P: n/a Spamless wrote: On 2006-10-10, mistral wrote: Can anyone help to identify what this encryption used in this script? It looks like a lookup (converting the original encrypted text to a string of numbers from 0 through 63), base64 decoding of that "base 64" number and then a simple XOR. The "for (j=Math.ceil(l/b);j>0;j--)" loop just works in blocks of 1024 characters, so let's ignore that and get into the "for (i=Math.min(l,b);i>0;i--,l--)" loop. s will start at 0 and then to 6 4 2 0 6 4 2 0 ... The first step is always to convert the character in the string to a number based at "0" (the string "0" has ascii value 48) and look that up in a table (the "t array" - a simple substitution lookup). While there are duplicates, the numbers in the "t array" (in your prior post) ranged from 0 through 63 (it covers all those numbers) so we have several values which might result in the same falue but the characters we get (t[x.charCodeAt(p++)-48]) will all be integers from 0 through 63 suggesting base64 encoding. Base64 decoding will drop some characters (4 base 64 encoded characters become 3 ascii characters) and the s values show that. There are four values through which s loops (starting with 0) 0 6 4 2 0 6 4 2 0 ... (if (s) {... s-=2} else {s=6}) and only for s not zero do we get an extra character in the decoded string if(s) {r+=...} So ... 64 possibled encoded characters, for every four encoded characters we get three decoded characters - again, strongly suggestive of base64 decoding. Let's look at the code ... for the first character (s=0) we just with that in "w" (w|=(t[x.charCodeAt(p++)-48])<>=8) keeping (in w now) only the bits left after this shift (we dropped the first encoded character's six bits and two more from what we got by shifing the second character six bits to the left and now shifting 8 bits to the right). The result, since the second encoded character (after the lookup) had only six bits (0-63) is the top four bits of this. We lookup the next encoded character (to get another number from 0-63) and shift that (s is now 4) four bits to the left and add (OR) it to the four high bits of the second encoded character (after lookup). The XOR (and truncated to the last 8 bits, String.fromCharCode(165^w&255), creates the next decoded character from the high four (of the six) bits of the second encoded character and the low four (of the six bits) of the third encoded character (after lookup) and then that (after the decoded character is appended to the string) loses its last 8 bits (the decoded character) leaving the high two bits of the third encoded (after lookup) character in w and now s=2. The four encoded character is shifted (s=2) two to the left and added (ORed) with this to get the third decoded character (its value is obtained from the high two of six bits of the third character along with the six bits of the fourth encoded character after lookup). Yep ... that's just a base64 decoder (after the lookup in the t Array to get six bit values and before the final simple XOR and extraction of the character (last eight bits) 165^w&255). ---------- thanks for detailed answer. Not clear however, why not use just base64. m. Oct 10 '06 #3

 P: n/a On 2006-10-10, mistral >It looks like a lookup (converting the original encryptedtext to a string of numbers from 0 through 63),base64 decoding of that "base 64" numberand then a simple XOR. thanks for detailed answer. Not clear however, why not use just base64. I think there are a few differences. As Javascript does not have a built in base64 decoder, the author had to write his own and, while at it, he made some changes (the order of the bits, the "base64 digits"-the characters which are mapped to the numbers from 0-63, and the final XOR used at the end). If you have four regular base64 encoded characters which are decoded to three decoded 8-bit (base256) characters and the four encoded characters are A B C D with bits (6 bits each) aaaaaa, bbbbbb, etc. I believe that the (usual base64) decoding is: Write down the four characters six bit patterns in sequence and take the first, second and third sequences of eight bits to get three base256 (8 bit) characters from four base64 (6 bit characters): aaaaaabbbbbbccccccdddddd ^^^^^^^^ ^^^^^^^^ ^^^^^^^^ First decoded Second decoded Third decoded while I *think* that this code is a bit different ddddddccccccbbbbbbaaaaaa ^^^^^^^^ ^^^^^^^^ ^^^^^^^^ First decoded Second decoded Third decoded (start, s = 0, with the first character: aaaaaa set s=6, get the next character and shift by s (six bits) and OR with the first bbbbbbaaaaaa extract the last eight bits (and XOR with 165) bbbbbbaaaaaa ^^^^^^^^ First decoded drop that last byte (the one we got, shift right 8 bits, the >>8 code) bbbb get the next character (s=4) and shift by s (four bits) and OR with what we have ccccccbbbb and extract the low eight bits ccccccbbbb ^^^^^^^^ Second decoded and drop them cc then get the next character (s=2) and shift (by s=2) ddddddcc ^^^^^^^^ Third decoded) In any case it is "a" base64 decoding but the regular base64 encoding uses a particular set of characters which are mapped to the numbers from 0-63 (the base64 "digits" which is a different set from those used in UUencoding which is a different set from those used in XXencoding all of which are "base64" encodings) while this code uses a different set defined by the lookup array (and in which several different characters can map to the same "base64 digit" - e.g. the number "0" appears as an array value several times in the "t Array" in the earlier post). So, one cannot simply use a base64 decoder (even after a simple substitution to use the "correct" base64 "digits") and would apparently need to do some byte swapping (due to the different order, from right to left instead of left to right, for the decoding). Even then the decoded string would only "almost" be right, needing to have the characters XORed as the final step. The code is not designed to be trivial to decode using some other programme (but, heck, one can run the code itself using a Javascript interpreter, so one does not have to understand it) but is not going to be sufficient to protect or hide some content from anyone who is either determined to get it or wise as to using a Javascript interpreter to run the included code on the page. (When I wrote a base64 decoder and encoder I (for the decoder) put four base64 characters together as one 24 bit string and then extracted the three eight bit characters from that rather than playing games to extract them one at a time. It makes it clearer what is being done, but take your choice based on your programming style. In this case the intent was to obfuscate what is being done rather than to make clear what the encoding is.) Oct 11 '06 #4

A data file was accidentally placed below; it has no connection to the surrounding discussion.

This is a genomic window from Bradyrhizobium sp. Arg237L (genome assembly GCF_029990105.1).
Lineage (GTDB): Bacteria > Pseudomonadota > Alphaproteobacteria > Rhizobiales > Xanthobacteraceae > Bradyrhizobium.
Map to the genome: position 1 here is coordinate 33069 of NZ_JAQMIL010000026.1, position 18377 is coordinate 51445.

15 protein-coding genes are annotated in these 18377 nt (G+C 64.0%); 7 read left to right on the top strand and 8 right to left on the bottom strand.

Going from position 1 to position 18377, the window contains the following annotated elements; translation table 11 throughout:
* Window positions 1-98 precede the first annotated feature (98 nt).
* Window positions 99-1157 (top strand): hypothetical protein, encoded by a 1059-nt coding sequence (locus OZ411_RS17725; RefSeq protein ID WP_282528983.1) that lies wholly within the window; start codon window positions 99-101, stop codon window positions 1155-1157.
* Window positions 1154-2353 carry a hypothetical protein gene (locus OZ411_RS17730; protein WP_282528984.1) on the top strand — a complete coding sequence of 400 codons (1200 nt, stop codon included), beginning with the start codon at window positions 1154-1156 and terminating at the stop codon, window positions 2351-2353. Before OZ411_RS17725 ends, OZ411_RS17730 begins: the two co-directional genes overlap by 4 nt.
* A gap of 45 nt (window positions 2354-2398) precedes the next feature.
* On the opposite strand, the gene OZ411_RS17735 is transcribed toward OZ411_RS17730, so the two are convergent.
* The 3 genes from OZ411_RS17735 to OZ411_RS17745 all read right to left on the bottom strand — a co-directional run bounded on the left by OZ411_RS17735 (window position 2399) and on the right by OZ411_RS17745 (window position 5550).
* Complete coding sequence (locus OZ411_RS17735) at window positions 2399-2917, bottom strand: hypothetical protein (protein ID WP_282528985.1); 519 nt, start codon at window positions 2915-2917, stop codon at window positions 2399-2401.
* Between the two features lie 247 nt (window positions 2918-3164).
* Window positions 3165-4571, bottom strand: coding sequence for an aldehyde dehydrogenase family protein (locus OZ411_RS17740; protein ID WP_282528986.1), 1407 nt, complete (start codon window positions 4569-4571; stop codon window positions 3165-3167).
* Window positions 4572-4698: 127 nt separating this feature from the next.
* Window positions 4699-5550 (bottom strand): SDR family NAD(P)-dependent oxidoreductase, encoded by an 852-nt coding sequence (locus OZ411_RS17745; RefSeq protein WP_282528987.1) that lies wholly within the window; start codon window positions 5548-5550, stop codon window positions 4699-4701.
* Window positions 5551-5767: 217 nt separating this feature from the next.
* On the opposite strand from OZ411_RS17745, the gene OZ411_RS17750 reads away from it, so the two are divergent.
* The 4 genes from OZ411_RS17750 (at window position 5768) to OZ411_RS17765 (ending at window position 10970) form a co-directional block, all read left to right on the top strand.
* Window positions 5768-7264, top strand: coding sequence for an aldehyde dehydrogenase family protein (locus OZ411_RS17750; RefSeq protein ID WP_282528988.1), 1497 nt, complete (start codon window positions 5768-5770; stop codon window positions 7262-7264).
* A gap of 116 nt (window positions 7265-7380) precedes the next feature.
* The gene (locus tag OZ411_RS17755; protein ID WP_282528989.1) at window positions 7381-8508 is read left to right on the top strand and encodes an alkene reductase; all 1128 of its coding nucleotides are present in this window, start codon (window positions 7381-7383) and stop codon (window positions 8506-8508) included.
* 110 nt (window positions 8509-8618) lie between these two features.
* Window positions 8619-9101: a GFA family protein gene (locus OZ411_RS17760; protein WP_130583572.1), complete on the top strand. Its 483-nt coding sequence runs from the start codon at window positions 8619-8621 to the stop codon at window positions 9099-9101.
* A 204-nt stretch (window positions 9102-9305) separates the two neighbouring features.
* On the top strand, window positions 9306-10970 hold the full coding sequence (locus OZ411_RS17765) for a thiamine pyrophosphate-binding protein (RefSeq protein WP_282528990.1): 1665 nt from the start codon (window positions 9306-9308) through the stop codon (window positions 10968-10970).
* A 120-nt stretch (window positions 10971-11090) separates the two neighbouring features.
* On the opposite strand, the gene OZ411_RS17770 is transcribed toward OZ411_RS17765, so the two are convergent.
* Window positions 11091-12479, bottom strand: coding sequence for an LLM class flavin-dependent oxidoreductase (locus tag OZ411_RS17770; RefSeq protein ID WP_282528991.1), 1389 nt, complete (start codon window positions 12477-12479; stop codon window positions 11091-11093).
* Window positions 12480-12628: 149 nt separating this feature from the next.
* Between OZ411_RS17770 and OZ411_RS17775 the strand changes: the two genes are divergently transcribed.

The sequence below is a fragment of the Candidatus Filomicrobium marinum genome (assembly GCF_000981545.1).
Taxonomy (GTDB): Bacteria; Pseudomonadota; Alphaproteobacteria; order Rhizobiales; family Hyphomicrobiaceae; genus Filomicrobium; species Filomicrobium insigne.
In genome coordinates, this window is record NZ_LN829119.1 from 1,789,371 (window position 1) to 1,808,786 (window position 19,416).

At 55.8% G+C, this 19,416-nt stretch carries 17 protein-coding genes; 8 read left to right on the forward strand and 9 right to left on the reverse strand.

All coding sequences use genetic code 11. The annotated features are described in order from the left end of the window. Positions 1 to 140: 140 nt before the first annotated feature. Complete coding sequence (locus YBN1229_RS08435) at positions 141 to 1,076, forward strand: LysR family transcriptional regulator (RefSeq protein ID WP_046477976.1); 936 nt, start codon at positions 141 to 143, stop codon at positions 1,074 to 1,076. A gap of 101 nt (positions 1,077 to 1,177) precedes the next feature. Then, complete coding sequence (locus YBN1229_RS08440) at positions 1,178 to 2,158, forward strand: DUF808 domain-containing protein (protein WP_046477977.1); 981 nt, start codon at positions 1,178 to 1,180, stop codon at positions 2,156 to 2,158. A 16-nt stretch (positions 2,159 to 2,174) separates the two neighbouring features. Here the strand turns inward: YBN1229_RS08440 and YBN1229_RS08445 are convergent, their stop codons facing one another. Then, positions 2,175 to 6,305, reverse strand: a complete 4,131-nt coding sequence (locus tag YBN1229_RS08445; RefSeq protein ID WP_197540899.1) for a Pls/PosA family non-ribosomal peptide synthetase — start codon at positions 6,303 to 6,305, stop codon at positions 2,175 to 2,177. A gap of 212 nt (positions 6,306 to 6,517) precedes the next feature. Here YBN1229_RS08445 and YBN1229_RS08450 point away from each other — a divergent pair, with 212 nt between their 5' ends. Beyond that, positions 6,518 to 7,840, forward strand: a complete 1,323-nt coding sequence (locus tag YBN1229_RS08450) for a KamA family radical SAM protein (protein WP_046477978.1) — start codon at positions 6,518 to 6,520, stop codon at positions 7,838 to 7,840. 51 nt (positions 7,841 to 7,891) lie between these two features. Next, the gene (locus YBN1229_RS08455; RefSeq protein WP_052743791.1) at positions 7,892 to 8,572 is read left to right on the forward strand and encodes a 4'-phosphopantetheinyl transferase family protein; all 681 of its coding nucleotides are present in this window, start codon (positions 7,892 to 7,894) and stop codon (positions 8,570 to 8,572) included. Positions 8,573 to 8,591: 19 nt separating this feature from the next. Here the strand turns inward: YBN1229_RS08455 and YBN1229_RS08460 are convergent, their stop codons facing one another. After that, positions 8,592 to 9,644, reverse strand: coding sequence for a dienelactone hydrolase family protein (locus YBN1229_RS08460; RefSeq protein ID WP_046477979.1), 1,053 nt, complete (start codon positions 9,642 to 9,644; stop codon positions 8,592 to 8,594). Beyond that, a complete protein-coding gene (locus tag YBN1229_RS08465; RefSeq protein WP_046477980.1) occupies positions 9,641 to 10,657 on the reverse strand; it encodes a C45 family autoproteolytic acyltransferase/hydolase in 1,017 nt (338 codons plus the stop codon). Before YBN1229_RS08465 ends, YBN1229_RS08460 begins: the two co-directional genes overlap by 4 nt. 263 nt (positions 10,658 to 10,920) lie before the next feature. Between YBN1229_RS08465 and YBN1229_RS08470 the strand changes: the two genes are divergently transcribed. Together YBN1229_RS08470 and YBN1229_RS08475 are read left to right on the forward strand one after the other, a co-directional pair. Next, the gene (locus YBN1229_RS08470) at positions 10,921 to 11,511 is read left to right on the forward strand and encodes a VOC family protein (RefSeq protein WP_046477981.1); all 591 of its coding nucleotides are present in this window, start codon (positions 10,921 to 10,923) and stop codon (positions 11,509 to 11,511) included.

P: n/a Spamless wrote: On 2006-10-10, mistral wrote: It looks like a lookup (converting the original encrypted text to a string of numbers from 0 through 63), base64 decoding of that "base 64" number and then a simple XOR. thanks for detailed answer. Not clear however, why not use just base64. I think there are a few differences. As Javascript does not have a built in base64 decoder, the author had to write his own and, while at it, he made some changes (the order of the bits, the "base64 digits"-the characters which are mapped to the numbers from 0-63, and the final XOR used at the end). If you have four regular base64 encoded characters which are decoded to three decoded 8-bit (base256) characters and the four encoded characters are A B C D with bits (6 bits each) aaaaaa, bbbbbb, etc. I believe that the (usual base64) decoding is: Write down the four characters six bit patterns in sequence and take the first, second and third sequences of eight bits to get three base256 (8 bit) characters from four base64 (6 bit characters): aaaaaabbbbbbccccccdddddd ^^^^^^^^ ^^^^^^^^ ^^^^^^^^ First decoded Second decoded Third decoded while I *think* that this code is a bit different ddddddccccccbbbbbbaaaaaa ^^^^^^^^ ^^^^^^^^ ^^^^^^^^ First decoded Second decoded Third decoded (start, s = 0, with the first character: aaaaaa set s=6, get the next character and shift by s (six bits) and OR with the first bbbbbbaaaaaa extract the last eight bits (and XOR with 165) bbbbbbaaaaaa ^^^^^^^^ First decoded drop that last byte (the one we got, shift right 8 bits, the >>8 code) bbbb get the next character (s=4) and shift by s (four bits) and OR with what we have ccccccbbbb and extract the low eight bits ccccccbbbb ^^^^^^^^ Second decoded and drop them cc then get the next character (s=2) and shift (by s=2) ddddddcc ^^^^^^^^ Third decoded) In any case it is "a" base64 decoding but the regular base64 encoding uses a particular set of characters which are mapped to the numbers from 0-63 (the base64 "digits" which is a different set from those used in UUencoding which is a different set from those used in XXencoding all of which are "base64" encodings) while this code uses a different set defined by the lookup array (and in which several different characters can map to the same "base64 digit" - e.g. the number "0" appears as an array value several times in the "t Array" in the earlier post). So, one cannot simply use a base64 decoder (even after a simple substitution to use the "correct" base64 "digits") and would apparently need to do some byte swapping (due to the different order, from right to left instead of left to right, for the decoding). Even then the decoded string would only "almost" be right, needing to have the characters XORed as the final step. The code is not designed to be trivial to decode using some other programme (but, heck, one can run the code itself using a Javascript interpreter, so one does not have to understand it) but is not going to be sufficient to protect or hide some content from anyone who is either determined to get it or wise as to using a Javascript interpreter to run the included code on the page. (When I wrote a base64 decoder and encoder I (for the decoder) put four base64 characters together as one 24 bit string and then extracted the three eight bit characters from that rather than playing games to extract them one at a time. It makes it clearer what is being done, but take your choice based on your programming style. In this case the intent was to obfuscate what is being done rather than to make clear what the encoding is.) ----------------- Is this script done use some obfuscation tool? Of this is custom obfuscation routine? I would like to see this obfuscator. m. Oct 11 '06 #5